Mashudu Madau (27) runs a digital content development company and has been an entrepreneur for about seven years. His website, Mash Starts Up, is one of the digital platforms that the company built – not so much for the money, but to enable, encourage and empower young South African entrepreneurs.
“The inspiration for this stemmed from having gone through all the incubators, the workspaces and development institutions in Johannesburg for entrepreneurs, and realising how difficult they were to navigate,” Madau explains. “It also came from experiencing the bureaucracy, exploitation and games that so many young entrepreneurs are not prepared for.”
He says he was lucky to have had mentors to steer him in the right direction when he began his entrepreneurial journey. The platform he’s now created offers that type of mentorship on a larger scale.
The website features three different categories: a journal category, a podcast category and a video category. Madau explains each one.
“The journal section has everything from the best workspaces and incubators to YouTube videos we think are really important for entrepreneurs to see and learn from,” he says.
“The podcast section is a collection of my experiences as a failing entrepreneur. I was going through a really hard time and I wanted to document the things that were going through my mind and what was going on around me.”
Many entrepreneurs speak only about their journey at the end of it, when they are successful, and are a picture of perfection
He says the video section contains interviews he’d done for a series called Each One Teach One in which 17 entrepreneurs share the biggest lessons they’d learnt about entrepreneurship that they believe up-and-coming entrepreneurs need to know.
“A lot of young people don’t understand what’s out there for them to use in terms of development. If we map out what the development landscape for entrepreneurs in South Africa looks like, more will be able to navigate and build their businesses in an efficient manner,” Madau says.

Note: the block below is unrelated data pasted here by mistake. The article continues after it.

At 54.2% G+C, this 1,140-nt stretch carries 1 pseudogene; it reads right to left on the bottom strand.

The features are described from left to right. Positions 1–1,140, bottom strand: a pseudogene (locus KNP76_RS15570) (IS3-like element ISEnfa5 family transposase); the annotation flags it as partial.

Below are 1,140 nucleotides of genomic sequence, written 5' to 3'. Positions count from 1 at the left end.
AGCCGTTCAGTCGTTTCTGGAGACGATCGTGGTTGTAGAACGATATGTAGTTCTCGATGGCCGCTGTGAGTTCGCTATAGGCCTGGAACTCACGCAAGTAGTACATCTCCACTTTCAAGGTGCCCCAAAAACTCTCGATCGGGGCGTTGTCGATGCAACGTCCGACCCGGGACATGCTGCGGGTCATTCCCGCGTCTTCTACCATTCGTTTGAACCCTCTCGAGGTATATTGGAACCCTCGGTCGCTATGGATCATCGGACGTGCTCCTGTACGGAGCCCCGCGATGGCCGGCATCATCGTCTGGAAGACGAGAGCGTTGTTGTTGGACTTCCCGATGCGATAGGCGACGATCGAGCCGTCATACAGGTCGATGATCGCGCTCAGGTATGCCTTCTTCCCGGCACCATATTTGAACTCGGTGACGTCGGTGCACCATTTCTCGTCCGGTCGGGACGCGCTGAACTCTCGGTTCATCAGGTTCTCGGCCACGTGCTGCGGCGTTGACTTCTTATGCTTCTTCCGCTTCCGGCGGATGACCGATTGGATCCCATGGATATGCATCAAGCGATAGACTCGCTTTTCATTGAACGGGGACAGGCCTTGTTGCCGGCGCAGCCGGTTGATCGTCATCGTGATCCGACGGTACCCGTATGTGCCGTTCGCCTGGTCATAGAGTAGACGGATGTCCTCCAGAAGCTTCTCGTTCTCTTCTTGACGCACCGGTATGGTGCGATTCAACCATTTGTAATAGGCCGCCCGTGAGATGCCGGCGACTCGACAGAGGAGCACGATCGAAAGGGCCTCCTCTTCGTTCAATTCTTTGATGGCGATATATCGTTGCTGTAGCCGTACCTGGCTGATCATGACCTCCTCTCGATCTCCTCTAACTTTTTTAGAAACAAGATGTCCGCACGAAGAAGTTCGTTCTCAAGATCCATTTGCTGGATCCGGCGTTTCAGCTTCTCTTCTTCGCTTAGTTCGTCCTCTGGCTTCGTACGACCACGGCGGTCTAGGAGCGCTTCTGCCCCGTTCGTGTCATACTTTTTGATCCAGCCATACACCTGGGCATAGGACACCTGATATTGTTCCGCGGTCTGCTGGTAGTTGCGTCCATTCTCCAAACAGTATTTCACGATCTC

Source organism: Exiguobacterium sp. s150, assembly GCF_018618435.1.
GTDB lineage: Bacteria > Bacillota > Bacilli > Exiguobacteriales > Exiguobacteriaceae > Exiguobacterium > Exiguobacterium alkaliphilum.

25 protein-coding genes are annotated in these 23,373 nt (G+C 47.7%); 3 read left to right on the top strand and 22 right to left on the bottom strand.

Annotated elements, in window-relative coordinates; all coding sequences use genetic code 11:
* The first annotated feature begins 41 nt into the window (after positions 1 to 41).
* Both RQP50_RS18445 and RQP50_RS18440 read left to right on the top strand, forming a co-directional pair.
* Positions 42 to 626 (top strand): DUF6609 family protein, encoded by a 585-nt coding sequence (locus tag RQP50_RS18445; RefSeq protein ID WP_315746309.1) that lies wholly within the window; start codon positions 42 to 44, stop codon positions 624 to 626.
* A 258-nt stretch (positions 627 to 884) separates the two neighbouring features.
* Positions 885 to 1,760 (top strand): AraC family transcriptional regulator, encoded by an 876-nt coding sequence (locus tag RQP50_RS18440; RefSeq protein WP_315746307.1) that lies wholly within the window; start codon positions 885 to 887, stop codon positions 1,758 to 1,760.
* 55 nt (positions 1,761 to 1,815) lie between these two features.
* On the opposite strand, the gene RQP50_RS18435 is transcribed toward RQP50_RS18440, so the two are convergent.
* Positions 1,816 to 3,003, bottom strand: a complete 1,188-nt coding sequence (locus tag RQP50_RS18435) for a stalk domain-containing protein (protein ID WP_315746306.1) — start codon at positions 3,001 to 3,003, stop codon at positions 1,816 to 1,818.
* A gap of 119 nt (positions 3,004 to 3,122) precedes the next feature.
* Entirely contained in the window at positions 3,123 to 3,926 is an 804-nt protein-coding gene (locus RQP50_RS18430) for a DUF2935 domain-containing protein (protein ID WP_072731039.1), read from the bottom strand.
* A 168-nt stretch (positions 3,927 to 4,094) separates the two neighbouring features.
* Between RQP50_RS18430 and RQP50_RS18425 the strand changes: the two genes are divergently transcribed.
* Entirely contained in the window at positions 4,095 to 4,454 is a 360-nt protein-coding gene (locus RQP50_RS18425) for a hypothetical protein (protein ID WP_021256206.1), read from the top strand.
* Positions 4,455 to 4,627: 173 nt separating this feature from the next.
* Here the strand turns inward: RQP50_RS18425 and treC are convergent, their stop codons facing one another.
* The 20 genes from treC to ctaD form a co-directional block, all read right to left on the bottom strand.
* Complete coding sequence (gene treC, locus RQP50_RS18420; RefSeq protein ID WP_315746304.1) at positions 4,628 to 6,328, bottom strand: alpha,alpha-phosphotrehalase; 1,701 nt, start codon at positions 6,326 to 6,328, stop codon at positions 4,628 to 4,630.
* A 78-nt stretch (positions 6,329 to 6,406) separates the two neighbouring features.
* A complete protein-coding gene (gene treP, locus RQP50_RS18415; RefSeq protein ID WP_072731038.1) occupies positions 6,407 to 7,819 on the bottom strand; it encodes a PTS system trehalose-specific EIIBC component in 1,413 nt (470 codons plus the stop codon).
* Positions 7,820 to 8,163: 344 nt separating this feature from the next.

A real picture of entrepreneurship
Madau feels there are a lot of Cinderella stories about entrepreneurship, and believes the conversations about it are often filtered and fail to address the challenges faced.
“Many entrepreneurs speak only about their journey at the end of it, when they are successful, and are a picture of perfection. We don’t get to see what came before that, and that’s what we want to do with this platform,” Madau says.
“We want to remove the filter and be honest about what this really is: how much sacrifice it takes, how much hard work it takes, how much it’s going to hurt, how much it’s going to break you – but at the end of all of that, it’s still worth it because you’re pursuing something that really matters to you and you’re trying to solve a problem in the world.”
Right now, Mash Starts Up is focused on digital content, but Madau believes it could get to a point where it could become a start-up that can offer real, relevant products and services for other start-ups.
“This would be about helping young people start businesses in a more efficient way by connecting them to those who can offer services that really matter at the beginning, and then [work with them] through their growth,” he explains.
Source: Destiny Man